Send the other end of the wirewrap wire over the side of the radio and out of the way. Do this with each of the wires as you complete the job.

Tin the top of the PTT pad. Make sure you do the correct one. Carefully tack your wirewrap wire to the PTT tab.

Carefully solder your wire onto the tinned via for the transmit audio.

Now the hard part is done.

Wiring inside the box

The CAT5 wire should be stuffed from the outside of the black cover such that about 8 inches of the wire is inside the cover. You'll be pulling some of that back out once the radio is ready to be sealed up.
  1. Strip 4 inches of the jacket off the CAT5 wire.
  2. Cut the blue/white striped wire to about 1" long and strip the wire to give us 1/4" of bare wire.
  3. Route the wire through the chassis in the left side (toward the rear) hole Yaesu cleverly provided us.
  4. Obtain your stud ring-terminal.
  5. Remove and discard the insulating jacket (if any) around the cylinder part of the ring-terminal
  6. Unscrew the PCB hold-down phillips head screw that is to the left and slightly to the front of the brass spacer (circled in this photo).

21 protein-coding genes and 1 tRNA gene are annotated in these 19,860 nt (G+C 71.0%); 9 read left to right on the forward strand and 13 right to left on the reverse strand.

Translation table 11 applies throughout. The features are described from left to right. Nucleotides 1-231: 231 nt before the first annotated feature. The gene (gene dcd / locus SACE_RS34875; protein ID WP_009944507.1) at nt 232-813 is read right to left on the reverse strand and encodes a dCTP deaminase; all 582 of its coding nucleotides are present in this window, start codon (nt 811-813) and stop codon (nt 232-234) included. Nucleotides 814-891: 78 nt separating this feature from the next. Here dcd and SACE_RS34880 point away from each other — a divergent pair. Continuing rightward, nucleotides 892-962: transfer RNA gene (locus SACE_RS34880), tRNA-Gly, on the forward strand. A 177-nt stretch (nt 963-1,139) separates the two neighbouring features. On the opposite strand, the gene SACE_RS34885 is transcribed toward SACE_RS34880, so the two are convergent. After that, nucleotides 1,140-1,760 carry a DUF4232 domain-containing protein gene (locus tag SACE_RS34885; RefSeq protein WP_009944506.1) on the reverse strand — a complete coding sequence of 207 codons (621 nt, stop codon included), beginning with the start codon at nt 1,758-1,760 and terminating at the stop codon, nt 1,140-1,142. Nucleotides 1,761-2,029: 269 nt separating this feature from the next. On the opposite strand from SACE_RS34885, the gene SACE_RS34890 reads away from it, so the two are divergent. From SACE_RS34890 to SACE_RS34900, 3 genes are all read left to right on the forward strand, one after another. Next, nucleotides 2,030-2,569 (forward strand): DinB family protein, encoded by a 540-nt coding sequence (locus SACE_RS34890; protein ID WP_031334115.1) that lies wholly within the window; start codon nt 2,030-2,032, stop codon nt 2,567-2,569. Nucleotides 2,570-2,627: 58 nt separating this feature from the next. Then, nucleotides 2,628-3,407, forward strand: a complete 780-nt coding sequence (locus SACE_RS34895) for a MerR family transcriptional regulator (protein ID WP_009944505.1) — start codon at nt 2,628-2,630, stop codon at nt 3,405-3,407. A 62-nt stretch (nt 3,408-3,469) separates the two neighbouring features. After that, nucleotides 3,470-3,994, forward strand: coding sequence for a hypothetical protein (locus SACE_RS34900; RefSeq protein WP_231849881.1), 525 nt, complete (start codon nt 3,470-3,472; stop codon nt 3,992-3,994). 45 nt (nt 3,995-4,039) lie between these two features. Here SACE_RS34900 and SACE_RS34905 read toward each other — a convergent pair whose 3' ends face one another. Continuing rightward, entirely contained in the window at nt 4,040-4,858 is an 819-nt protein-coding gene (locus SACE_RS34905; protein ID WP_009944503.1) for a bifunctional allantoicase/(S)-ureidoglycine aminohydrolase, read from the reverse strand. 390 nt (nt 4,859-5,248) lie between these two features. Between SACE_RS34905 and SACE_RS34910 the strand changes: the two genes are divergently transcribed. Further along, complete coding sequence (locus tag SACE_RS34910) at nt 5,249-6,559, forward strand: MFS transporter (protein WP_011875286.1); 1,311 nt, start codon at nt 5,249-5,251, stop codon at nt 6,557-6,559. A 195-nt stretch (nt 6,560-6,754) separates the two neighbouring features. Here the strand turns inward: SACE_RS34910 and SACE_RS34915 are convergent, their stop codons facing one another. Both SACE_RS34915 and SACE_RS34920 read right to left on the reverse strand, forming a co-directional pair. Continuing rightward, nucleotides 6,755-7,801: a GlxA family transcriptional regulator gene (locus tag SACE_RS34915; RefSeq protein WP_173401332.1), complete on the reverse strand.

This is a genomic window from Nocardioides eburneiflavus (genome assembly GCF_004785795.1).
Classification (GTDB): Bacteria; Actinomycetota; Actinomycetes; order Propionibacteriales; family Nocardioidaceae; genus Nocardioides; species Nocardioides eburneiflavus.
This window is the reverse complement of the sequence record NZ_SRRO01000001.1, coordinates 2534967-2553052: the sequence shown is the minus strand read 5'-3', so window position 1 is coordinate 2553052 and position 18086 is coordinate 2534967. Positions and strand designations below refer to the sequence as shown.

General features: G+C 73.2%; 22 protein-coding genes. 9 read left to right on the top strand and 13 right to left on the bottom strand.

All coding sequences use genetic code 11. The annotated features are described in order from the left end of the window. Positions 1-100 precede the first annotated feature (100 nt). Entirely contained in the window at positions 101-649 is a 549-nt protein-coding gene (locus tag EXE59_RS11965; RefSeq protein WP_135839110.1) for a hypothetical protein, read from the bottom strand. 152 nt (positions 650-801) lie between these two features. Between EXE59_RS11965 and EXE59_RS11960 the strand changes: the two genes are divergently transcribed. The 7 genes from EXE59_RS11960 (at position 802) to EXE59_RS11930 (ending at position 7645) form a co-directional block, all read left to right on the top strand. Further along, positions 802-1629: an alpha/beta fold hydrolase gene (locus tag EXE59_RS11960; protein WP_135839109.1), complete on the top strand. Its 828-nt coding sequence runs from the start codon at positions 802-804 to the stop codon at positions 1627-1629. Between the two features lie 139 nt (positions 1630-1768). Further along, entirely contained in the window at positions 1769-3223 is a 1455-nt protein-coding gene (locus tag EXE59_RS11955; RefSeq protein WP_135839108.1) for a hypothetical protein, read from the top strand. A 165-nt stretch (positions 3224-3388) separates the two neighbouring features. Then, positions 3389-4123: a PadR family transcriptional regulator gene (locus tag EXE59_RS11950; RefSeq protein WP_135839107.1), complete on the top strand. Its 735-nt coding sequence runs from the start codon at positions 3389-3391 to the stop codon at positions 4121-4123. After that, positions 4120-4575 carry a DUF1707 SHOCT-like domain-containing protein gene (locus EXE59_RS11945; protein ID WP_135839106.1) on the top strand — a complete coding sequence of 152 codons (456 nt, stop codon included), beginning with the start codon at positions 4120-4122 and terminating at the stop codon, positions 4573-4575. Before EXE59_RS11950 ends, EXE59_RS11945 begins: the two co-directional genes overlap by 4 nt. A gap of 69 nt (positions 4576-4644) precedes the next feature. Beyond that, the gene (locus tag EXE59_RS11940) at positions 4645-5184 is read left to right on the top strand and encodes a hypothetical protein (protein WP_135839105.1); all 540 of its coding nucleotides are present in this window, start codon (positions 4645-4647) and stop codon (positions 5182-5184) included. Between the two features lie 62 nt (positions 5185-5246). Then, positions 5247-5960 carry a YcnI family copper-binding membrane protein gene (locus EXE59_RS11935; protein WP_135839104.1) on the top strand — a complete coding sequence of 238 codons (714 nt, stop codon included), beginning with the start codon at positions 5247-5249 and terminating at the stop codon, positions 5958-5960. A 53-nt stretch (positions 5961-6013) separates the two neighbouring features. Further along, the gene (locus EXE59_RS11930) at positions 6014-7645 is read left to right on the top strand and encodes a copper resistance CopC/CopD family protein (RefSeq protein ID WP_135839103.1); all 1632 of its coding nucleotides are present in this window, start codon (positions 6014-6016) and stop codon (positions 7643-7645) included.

7. Make sure your ring-terminal fits under that screw.
  8. Using a long nose plier, hold the ring-terminal by the ring-end and solder the blue/white striped wire to the outside of the top of the cylindrical part of the terminal.
  9. After the ring-terminal cools, grab your three wirewrap wires and thread them through the ring-terminal cylinder from the ring end and up.
    We will NOT be crimping this ring-terminal!
  10. Screw the ring-terminal down onto the PCB (carefully not on top of the 3 wirewrap wires!) such that the cylindrical part points to the back of the radio.
  11. Dress the wirewrap wires by pulling on them through the ring-terminal cylindrical section and such that the already soldered wirewrap wires lay across the front-left of the board. Do NOT pull the wires tight. You'll want nice 1/2" radius turns and do not stress the joints. They are not going to take much tugging and you could pull parts and PCB traces right off the board. Use maximum care.
  12. Tie a thin plastic tie around the brass spacer in the center of the board, such that it is relatively firm and up near the top of the spacer. Do not cut the end off the tie.
  13. Wrap the remaining wires of the CAT5 around the spacer, between the PCB and the tie-wrap, such that one single complete wrap occurs. This plus the friction of the wire through the chassis, and with the blue/white soldered to the ring-terminal, should keep your CAT5 wire from ripping out of the box. This wrap also protects the wirewrap wire from stress.
  14. Trim the white/brown, white/green, and white/orange wires back to 1/2 inch from the completed wrap around the brass spacer. Do not strip these.
  15. Trim the solid-brown wire back to 1/2 inch as well and, again, do not strip the end.